Mexico and Guatemala join Peru in claims against Barbier-Mueller Pre-Columbian art collection – UPDATED WITH SALE RESULTS
UPDATE3 : It’s over – the endurance test that was Sotheby’s auction of Pre-Columbian artifacts from the Barbier-Mueller collection ended as inauspiciously as it began – in the final session, 79 of 151 lots failed to sell. A smattering of bidders in the room and on the telephone purchased multiple lots, frequently for less than the low estimate (the final lot, estimated at €15,000-18,000 sold for a hammer price of €2,800!). The little Snood-like Mochica figure below (Lot 293), sold for a hammer price of €45,000 against a €20,000-25,000 estimate – one of the few works that elicited bidders’ interests.
A post-sale press release included the following:
Guillaume Cerutti, President-Directeur General, Sotheby’s France, said: “With a final total of more than €10 million, this sale established a new world record for a sale of Pre-Columbian Art. Despite having achieved less than expected, these results are good considering the context in which the sale unfolded [emphasis added]. High prices were achieved for the many iconic pieces which reflect the extraordinary quality of the collection.”
Perhaps potential buyer saw through Sotheby’s attempts to gloss over provenance issues with phrases like “this magnificent, century-old collection” and the “Collection has been widely exhibited and published.” Sotheby’s can claim a small victory for having sold the two highest estimated lots. However, in the end 165 of 313 lots failed and the sale will likely be judged a mess.
UPDATE 2: The second part of the sale concluded with 27 of 63 lots unsold. One telephone bidder purchased the two most expensive lots in the sale - Lot 137 and Lot 160 - along with Lot 144. Collectively those lots made a hammer price of €3.275 million (or €3,936,500 with the buyer’s premium).
UPDATE 1: The first part of the sale has just concluded. Results: of the 109 lots on offer, 59 failed to sell. Buyers are staying away in droves. Negative pre-sale publicity, specifically calls from three countries to repatriate works they allege to be looted, didn’t help. In addition, Mexico claims more than 50% of the works sourced from their country are “handicrafts” – i.e. fakes.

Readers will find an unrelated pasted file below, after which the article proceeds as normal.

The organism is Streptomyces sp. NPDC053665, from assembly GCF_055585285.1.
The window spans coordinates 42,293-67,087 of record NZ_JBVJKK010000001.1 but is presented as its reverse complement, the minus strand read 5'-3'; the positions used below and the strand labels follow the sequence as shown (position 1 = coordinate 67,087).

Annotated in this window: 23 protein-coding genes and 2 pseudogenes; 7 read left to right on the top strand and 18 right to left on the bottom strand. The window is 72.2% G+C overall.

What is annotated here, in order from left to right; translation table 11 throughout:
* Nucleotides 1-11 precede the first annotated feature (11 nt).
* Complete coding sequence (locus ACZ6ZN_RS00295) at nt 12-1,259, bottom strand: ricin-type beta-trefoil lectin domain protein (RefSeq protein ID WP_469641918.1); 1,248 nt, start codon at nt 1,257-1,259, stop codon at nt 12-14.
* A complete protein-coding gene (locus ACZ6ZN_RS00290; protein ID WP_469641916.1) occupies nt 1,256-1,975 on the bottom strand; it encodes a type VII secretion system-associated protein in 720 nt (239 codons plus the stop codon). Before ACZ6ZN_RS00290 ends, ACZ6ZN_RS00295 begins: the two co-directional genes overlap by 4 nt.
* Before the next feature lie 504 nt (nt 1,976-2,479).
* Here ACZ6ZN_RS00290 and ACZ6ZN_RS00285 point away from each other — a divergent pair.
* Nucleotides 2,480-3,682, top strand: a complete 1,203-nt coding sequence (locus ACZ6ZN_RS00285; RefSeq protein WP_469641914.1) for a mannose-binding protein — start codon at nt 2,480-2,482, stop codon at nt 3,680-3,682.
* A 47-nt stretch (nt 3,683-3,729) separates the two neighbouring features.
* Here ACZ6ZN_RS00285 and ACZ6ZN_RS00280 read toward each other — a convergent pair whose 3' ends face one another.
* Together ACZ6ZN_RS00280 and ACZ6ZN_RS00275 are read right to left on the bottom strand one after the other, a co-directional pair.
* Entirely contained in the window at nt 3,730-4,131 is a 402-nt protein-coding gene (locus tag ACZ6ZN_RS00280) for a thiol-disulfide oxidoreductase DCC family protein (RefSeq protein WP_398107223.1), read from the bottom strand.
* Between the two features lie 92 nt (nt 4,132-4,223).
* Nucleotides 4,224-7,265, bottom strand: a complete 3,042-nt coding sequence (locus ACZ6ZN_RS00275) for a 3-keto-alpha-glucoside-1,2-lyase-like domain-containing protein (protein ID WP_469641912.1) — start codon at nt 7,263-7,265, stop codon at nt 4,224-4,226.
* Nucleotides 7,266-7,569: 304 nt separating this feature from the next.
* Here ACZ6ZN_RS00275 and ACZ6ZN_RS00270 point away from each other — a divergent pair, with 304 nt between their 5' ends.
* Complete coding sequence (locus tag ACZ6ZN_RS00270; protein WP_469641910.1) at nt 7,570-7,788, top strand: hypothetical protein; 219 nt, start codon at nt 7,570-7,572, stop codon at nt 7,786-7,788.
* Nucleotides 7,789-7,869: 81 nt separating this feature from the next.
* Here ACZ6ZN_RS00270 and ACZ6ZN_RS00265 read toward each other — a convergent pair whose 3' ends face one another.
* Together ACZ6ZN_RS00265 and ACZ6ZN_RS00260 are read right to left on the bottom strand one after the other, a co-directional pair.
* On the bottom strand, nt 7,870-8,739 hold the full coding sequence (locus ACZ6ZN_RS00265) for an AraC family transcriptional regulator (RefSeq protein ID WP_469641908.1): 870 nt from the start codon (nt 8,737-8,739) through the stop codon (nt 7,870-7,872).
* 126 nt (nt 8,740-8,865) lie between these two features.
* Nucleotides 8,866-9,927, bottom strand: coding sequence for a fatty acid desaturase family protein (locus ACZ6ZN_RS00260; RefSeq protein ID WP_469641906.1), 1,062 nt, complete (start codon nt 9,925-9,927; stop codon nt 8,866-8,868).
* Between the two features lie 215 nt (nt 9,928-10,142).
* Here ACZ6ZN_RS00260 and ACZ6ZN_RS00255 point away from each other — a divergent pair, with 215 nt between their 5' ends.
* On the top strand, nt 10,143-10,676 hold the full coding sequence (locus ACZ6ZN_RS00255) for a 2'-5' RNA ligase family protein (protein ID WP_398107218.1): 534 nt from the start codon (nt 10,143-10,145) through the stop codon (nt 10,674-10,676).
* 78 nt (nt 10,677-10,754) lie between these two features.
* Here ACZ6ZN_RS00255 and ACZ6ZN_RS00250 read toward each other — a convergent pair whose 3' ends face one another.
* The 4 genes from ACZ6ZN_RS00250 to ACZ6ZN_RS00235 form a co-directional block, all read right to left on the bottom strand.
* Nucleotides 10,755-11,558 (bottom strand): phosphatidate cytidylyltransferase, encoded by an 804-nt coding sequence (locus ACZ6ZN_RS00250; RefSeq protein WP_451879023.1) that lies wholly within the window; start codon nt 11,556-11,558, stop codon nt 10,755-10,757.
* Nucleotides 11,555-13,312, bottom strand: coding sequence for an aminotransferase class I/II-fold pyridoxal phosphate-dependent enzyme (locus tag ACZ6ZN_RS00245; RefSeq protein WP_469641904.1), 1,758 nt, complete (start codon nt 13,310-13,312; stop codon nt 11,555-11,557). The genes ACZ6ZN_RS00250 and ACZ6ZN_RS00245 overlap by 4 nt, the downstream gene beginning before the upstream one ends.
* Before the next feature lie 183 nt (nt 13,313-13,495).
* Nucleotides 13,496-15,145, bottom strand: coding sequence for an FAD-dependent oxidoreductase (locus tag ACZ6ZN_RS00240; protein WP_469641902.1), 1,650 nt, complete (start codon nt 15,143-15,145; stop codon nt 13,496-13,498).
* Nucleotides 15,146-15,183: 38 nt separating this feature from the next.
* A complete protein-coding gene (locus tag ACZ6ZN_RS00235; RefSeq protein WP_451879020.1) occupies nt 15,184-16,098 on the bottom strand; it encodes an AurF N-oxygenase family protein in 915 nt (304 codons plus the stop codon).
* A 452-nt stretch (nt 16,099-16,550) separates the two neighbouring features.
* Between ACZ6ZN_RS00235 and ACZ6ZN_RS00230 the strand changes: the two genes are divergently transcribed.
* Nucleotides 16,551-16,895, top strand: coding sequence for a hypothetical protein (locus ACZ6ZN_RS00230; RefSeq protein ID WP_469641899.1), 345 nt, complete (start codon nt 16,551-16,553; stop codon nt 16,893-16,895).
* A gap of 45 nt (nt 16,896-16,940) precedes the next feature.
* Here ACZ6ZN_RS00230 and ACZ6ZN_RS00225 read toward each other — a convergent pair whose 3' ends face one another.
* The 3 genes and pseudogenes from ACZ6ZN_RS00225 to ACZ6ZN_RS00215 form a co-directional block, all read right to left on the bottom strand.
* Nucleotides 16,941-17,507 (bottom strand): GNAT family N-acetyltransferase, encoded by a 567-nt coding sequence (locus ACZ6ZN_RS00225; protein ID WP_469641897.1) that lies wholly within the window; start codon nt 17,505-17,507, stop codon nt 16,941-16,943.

Sotheby’s March 22-23, 2013 sale in Paris of Pre-Columbian works from the Barbier-Mueller has gotten more controversial. Following Peru’s request for 67 items set to be sold, Guatemala, according the Agence France-Presse, has laid claim to 13 artifacts and Mexico, says el Regio, is calling for the return of 51 objects.
This is on top of the fact that nearly half the lots in the sale do not have a dated, pre-1970 provenance, according to the Chasing Aphrodite Web site.
A dated, pre-1970 provenance is slowly becoming a collector’s benchmark and is already recommended by the American Association of Museum Directors as a cut off date for acquisitions (though there is wiggle room). However, there are also individual national statutes with widley varying cut-off dates that govern the legal export and/or sale of antiquities. Nor does that pre-1970 criteria settle long term disputes about the acquisition of the Parthenon/Elgin Marbles and the Benin Bronzes.
According to the Financial Times:
[The sale's] 313 lots, expected to realise about €20m, constitute one part of the Geneva-based Barbier-Mueller Collection, an extraordinary collection of collections begun by Josef Mueller (1887-1977) and then honed and expanded by his daughter Monique and her husband Jean Paul Barbier. It is a rare opportunity to acquire works of art that, in some cases, are the finest known – or only – examples of their type.
Here are a few more of the dozens and dozens of lots lacking a dated, pre-1970 provenance: